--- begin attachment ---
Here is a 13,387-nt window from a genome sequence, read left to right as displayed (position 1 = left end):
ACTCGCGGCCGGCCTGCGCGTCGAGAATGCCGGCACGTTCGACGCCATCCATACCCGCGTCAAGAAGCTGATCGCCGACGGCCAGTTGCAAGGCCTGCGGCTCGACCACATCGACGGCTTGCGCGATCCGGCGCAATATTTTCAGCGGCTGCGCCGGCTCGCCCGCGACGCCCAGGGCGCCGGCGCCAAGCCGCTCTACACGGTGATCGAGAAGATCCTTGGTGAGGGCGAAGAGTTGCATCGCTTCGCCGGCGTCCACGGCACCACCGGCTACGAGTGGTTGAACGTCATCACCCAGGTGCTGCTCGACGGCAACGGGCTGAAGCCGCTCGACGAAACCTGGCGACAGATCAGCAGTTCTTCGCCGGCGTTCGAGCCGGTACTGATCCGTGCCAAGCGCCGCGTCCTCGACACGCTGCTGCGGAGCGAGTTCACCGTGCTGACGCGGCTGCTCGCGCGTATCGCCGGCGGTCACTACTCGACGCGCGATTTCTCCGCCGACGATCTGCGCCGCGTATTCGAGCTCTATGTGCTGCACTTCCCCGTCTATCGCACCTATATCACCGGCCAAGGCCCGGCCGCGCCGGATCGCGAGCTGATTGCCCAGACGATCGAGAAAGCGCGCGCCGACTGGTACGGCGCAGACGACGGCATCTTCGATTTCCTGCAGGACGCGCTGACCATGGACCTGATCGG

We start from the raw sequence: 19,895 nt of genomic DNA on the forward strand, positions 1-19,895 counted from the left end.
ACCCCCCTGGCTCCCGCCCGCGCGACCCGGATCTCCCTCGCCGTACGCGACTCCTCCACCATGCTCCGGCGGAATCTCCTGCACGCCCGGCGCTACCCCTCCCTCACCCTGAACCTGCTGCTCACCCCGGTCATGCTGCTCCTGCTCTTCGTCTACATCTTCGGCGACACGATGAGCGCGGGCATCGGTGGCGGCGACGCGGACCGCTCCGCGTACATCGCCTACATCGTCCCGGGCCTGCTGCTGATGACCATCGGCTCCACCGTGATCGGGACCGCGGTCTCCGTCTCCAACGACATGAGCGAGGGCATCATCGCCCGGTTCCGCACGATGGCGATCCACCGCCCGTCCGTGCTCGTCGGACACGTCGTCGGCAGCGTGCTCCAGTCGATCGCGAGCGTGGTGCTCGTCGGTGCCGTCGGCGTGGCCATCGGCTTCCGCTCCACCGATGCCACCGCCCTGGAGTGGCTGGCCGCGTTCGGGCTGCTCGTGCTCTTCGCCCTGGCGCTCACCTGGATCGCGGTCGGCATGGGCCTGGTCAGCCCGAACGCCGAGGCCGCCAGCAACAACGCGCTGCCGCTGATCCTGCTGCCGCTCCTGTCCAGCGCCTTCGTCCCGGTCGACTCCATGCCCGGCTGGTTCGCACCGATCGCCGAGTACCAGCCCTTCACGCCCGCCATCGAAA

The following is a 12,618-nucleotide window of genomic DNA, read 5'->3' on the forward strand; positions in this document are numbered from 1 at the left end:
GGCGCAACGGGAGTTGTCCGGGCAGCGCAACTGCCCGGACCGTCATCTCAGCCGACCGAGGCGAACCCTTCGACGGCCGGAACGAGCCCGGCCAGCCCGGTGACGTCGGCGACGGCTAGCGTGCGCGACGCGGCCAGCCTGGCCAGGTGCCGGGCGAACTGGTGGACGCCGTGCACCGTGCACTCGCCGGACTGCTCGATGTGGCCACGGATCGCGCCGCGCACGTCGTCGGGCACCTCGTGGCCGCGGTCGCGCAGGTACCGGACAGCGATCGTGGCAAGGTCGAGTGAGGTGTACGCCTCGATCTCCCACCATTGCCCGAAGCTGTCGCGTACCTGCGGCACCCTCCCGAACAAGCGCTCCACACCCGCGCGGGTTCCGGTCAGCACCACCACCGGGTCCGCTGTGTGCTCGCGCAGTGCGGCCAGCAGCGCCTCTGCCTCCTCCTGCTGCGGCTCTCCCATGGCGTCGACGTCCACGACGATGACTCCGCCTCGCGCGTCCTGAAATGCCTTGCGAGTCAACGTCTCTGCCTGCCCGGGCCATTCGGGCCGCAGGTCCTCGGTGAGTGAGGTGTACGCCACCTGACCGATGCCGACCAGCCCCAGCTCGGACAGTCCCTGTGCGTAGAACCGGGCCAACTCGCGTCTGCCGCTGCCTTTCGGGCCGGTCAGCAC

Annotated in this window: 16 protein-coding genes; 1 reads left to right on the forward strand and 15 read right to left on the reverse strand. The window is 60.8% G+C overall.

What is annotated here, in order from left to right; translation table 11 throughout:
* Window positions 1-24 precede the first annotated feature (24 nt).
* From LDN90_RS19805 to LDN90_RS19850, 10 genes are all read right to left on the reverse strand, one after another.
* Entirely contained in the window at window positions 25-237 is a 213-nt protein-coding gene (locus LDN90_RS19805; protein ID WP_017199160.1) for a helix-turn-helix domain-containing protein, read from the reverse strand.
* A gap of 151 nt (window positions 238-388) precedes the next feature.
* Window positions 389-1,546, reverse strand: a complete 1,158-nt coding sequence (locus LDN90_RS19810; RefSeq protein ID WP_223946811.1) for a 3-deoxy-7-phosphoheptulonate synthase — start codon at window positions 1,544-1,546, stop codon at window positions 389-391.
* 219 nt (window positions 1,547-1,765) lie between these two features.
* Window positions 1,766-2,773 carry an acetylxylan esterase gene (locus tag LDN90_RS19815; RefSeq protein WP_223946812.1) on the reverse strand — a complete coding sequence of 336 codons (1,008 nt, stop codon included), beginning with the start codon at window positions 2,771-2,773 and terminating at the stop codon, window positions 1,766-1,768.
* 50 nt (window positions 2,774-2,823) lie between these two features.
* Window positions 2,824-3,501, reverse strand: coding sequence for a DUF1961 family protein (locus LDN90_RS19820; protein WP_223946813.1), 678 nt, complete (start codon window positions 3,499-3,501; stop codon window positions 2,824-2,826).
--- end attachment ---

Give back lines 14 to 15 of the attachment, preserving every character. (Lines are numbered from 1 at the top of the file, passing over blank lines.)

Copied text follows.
* 219 nt (window positions 1,547-1,765) lie between these two features.
* Window positions 1,766-2,773 carry an acetylxylan esterase gene (locus tag LDN90_RS19815; RefSeq protein WP_223946812.1) on the reverse strand — a complete coding sequence of 336 codons (1,008 nt, stop codon included), beginning with the start codon at window positions 2,771-2,773 and terminating at the stop codon, window positions 1,766-1,768.